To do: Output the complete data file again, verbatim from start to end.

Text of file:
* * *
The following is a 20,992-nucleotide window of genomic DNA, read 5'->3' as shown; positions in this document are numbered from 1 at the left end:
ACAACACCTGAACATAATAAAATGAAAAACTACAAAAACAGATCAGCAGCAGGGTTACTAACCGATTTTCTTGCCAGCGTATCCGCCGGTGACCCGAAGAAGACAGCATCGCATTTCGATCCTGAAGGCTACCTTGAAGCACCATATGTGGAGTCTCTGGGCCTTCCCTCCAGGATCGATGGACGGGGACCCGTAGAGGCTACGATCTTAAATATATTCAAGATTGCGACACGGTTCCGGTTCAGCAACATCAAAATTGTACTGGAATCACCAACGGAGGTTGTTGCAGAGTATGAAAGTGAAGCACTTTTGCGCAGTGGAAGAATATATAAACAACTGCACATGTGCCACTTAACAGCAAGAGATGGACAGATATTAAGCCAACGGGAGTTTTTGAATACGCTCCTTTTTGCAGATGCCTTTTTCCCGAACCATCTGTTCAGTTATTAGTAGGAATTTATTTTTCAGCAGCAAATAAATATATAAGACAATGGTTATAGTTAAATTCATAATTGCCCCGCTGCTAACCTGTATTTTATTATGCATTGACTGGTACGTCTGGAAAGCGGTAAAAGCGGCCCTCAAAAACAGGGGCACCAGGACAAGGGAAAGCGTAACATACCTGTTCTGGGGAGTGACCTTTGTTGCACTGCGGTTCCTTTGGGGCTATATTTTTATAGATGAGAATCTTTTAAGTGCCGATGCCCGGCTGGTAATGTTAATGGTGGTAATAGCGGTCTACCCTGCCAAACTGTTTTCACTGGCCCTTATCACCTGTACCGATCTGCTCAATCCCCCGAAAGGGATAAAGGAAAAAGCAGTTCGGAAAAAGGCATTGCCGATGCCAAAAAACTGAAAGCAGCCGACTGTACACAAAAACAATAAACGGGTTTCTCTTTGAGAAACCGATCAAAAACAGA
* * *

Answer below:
The following is a 20,992-nucleotide window of genomic DNA, read 5'->3' as shown; positions in this document are numbered from 1 at the left end:
ACAACACCTGAACATAATAAAATGAAAAACTACAAAAACAGATCAGCAGCAGGGTTACTAACCGATTTTCTTGCCAGCGTATCCGCCGGTGACCCGAAGAAGACAGCATCGCATTTCGATCCTGAAGGCTACCTTGAAGCACCATATGTGGAGTCTCTGGGCCTTCCCTCCAGGATCGATGGACGGGGACCCGTAGAGGCTACGATCTTAAATATATTCAAGATTGCGACACGGTTCCGGTTCAGCAACATCAAAATTGTACTGGAATCACCAACGGAGGTTGTTGCAGAGTATGAAAGTGAAGCACTTTTGCGCAGTGGAAGAATATATAAACAACTGCACATGTGCCACTTAACAGCAAGAGATGGACAGATATTAAGCCAACGGGAGTTTTTGAATACGCTCCTTTTTGCAGATGCCTTTTTCCCGAACCATCTGTTCAGTTATTAGTAGGAATTTATTTTTCAGCAGCAAATAAATATATAAGACAATGGTTATAGTTAAATTCATAATTGCCCCGCTGCTAACCTGTATTTTATTATGCATTGACTGGTACGTCTGGAAAGCGGTAAAAGCGGCCCTCAAAAACAGGGGCACCAGGACAAGGGAAAGCGTAACATACCTGTTCTGGGGAGTGACCTTTGTTGCACTGCGGTTCCTTTGGGGCTATATTTTTATAGATGAGAATCTTTTAAGTGCCGATGCCCGGCTGGTAATGTTAATGGTGGTAATAGCGGTCTACCCTGCCAAACTGTTTTCACTGGCCCTTATCACCTGTACCGATCTGCTCAATCCCCCGAAAGGGATAAAGGAAAAAGCAGTTCGGAAAAAGGCATTGCCGATGCCAAAAAACTGAAAGCAGCCGACTGTACACAAAAACAATAAACGGGTTTCTCTTTGAGAAACCGATCAAAAACAGA